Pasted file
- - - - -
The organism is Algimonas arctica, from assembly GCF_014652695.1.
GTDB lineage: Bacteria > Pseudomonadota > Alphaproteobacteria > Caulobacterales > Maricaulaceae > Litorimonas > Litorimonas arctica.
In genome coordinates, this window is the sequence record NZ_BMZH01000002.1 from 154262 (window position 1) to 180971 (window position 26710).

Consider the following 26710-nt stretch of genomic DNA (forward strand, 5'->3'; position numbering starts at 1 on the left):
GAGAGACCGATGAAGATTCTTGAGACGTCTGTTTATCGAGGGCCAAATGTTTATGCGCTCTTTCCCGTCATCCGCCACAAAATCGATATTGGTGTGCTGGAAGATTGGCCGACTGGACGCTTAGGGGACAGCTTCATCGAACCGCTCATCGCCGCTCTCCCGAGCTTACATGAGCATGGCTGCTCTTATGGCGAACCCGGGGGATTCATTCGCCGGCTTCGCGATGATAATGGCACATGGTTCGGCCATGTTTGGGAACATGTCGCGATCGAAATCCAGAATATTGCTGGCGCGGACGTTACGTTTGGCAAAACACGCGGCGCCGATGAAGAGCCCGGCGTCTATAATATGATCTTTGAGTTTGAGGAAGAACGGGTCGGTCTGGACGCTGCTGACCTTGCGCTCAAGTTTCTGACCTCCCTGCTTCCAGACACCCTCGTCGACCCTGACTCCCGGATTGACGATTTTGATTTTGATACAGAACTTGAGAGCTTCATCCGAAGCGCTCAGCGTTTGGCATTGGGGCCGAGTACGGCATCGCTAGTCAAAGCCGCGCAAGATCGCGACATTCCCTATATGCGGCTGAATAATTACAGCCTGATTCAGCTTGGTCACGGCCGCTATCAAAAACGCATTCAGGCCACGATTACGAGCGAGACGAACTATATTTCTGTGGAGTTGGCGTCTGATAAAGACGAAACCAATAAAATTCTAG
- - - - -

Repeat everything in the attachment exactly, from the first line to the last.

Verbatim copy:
The organism is Algimonas arctica, from assembly GCF_014652695.1.
GTDB lineage: Bacteria > Pseudomonadota > Alphaproteobacteria > Caulobacterales > Maricaulaceae > Litorimonas > Litorimonas arctica.
In genome coordinates, this window is the sequence record NZ_BMZH01000002.1 from 154262 (window position 1) to 180971 (window position 26710).

Consider the following 26710-nt stretch of genomic DNA (forward strand, 5'->3'; position numbering starts at 1 on the left):
GAGAGACCGATGAAGATTCTTGAGACGTCTGTTTATCGAGGGCCAAATGTTTATGCGCTCTTTCCCGTCATCCGCCACAAAATCGATATTGGTGTGCTGGAAGATTGGCCGACTGGACGCTTAGGGGACAGCTTCATCGAACCGCTCATCGCCGCTCTCCCGAGCTTACATGAGCATGGCTGCTCTTATGGCGAACCCGGGGGATTCATTCGCCGGCTTCGCGATGATAATGGCACATGGTTCGGCCATGTTTGGGAACATGTCGCGATCGAAATCCAGAATATTGCTGGCGCGGACGTTACGTTTGGCAAAACACGCGGCGCCGATGAAGAGCCCGGCGTCTATAATATGATCTTTGAGTTTGAGGAAGAACGGGTCGGTCTGGACGCTGCTGACCTTGCGCTCAAGTTTCTGACCTCCCTGCTTCCAGACACCCTCGTCGACCCTGACTCCCGGATTGACGATTTTGATTTTGATACAGAACTTGAGAGCTTCATCCGAAGCGCTCAGCGTTTGGCATTGGGGCCGAGTACGGCATCGCTAGTCAAAGCCGCGCAAGATCGCGACATTCCCTATATGCGGCTGAATAATTACAGCCTGATTCAGCTTGGTCACGGCCGCTATCAAAAACGCATTCAGGCCACGATTACGAGCGAGACGAACTATATTTCTGTGGAGTTGGCGTCTGATAAAGACGAAACCAATAAAATTCTAG